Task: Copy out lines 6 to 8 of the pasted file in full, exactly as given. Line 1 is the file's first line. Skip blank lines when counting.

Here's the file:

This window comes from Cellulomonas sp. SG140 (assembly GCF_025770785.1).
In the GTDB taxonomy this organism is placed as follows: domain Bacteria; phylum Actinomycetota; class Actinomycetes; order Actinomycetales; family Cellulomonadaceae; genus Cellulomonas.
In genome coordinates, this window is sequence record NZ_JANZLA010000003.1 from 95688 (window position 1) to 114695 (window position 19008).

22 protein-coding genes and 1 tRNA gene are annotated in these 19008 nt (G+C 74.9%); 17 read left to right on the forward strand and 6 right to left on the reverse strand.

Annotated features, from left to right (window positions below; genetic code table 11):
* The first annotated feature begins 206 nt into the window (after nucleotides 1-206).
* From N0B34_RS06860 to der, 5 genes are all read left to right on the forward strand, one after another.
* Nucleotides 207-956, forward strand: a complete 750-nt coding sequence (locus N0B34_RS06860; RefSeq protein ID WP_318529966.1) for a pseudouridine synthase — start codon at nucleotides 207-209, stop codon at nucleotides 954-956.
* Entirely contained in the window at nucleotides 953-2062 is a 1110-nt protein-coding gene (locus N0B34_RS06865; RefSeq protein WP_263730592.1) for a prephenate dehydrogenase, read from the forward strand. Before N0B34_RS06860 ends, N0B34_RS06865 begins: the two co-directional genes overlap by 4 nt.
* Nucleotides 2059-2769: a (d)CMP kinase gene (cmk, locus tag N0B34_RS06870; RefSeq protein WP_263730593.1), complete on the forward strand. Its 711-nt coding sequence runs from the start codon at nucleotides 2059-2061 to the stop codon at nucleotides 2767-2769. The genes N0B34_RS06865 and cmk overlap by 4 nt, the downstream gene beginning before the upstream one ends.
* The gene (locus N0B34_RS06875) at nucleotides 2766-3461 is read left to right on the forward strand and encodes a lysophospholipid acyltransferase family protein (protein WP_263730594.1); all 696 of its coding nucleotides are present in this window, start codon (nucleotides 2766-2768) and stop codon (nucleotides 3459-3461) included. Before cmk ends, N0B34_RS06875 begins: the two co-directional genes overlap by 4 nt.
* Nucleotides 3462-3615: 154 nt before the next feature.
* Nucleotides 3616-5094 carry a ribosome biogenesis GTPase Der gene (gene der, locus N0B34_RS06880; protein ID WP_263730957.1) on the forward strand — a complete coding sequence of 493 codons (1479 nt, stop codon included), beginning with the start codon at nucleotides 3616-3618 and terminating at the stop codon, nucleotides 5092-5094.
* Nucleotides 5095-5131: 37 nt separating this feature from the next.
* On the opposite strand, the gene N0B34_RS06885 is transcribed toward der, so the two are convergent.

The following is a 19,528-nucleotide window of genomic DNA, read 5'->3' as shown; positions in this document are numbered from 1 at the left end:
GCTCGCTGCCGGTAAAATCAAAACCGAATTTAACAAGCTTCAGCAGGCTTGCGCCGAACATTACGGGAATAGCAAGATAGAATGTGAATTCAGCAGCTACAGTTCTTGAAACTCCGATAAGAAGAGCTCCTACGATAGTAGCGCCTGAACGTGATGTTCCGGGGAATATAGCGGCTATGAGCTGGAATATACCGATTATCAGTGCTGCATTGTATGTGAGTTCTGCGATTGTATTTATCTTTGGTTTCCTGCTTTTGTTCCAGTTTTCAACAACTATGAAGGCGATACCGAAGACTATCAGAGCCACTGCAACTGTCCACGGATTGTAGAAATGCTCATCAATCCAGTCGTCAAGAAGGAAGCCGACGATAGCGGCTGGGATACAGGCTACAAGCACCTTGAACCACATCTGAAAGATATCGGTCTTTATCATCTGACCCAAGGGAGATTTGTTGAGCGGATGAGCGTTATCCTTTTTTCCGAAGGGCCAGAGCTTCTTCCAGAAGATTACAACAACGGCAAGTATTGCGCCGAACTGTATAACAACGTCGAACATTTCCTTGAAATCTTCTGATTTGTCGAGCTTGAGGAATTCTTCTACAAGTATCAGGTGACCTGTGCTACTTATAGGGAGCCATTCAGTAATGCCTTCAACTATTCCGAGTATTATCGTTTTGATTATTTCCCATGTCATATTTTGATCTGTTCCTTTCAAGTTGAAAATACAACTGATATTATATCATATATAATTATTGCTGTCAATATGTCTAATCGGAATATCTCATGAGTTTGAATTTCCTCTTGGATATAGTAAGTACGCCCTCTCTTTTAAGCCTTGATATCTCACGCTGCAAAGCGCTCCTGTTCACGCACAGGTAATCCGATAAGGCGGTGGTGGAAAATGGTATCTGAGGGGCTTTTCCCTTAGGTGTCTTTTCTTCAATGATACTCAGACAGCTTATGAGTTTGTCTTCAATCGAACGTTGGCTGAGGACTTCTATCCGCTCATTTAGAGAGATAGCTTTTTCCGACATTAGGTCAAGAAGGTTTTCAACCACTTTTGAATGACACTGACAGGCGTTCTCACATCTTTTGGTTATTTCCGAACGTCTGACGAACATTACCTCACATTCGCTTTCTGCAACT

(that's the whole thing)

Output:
* The first annotated feature begins 206 nt into the window (after nucleotides 1-206).
* From N0B34_RS06860 to der, 5 genes are all read left to right on the forward strand, one after another.
* Nucleotides 207-956, forward strand: a complete 750-nt coding sequence (locus N0B34_RS06860; RefSeq protein ID WP_318529966.1) for a pseudouridine synthase — start codon at nucleotides 207-209, stop codon at nucleotides 954-956.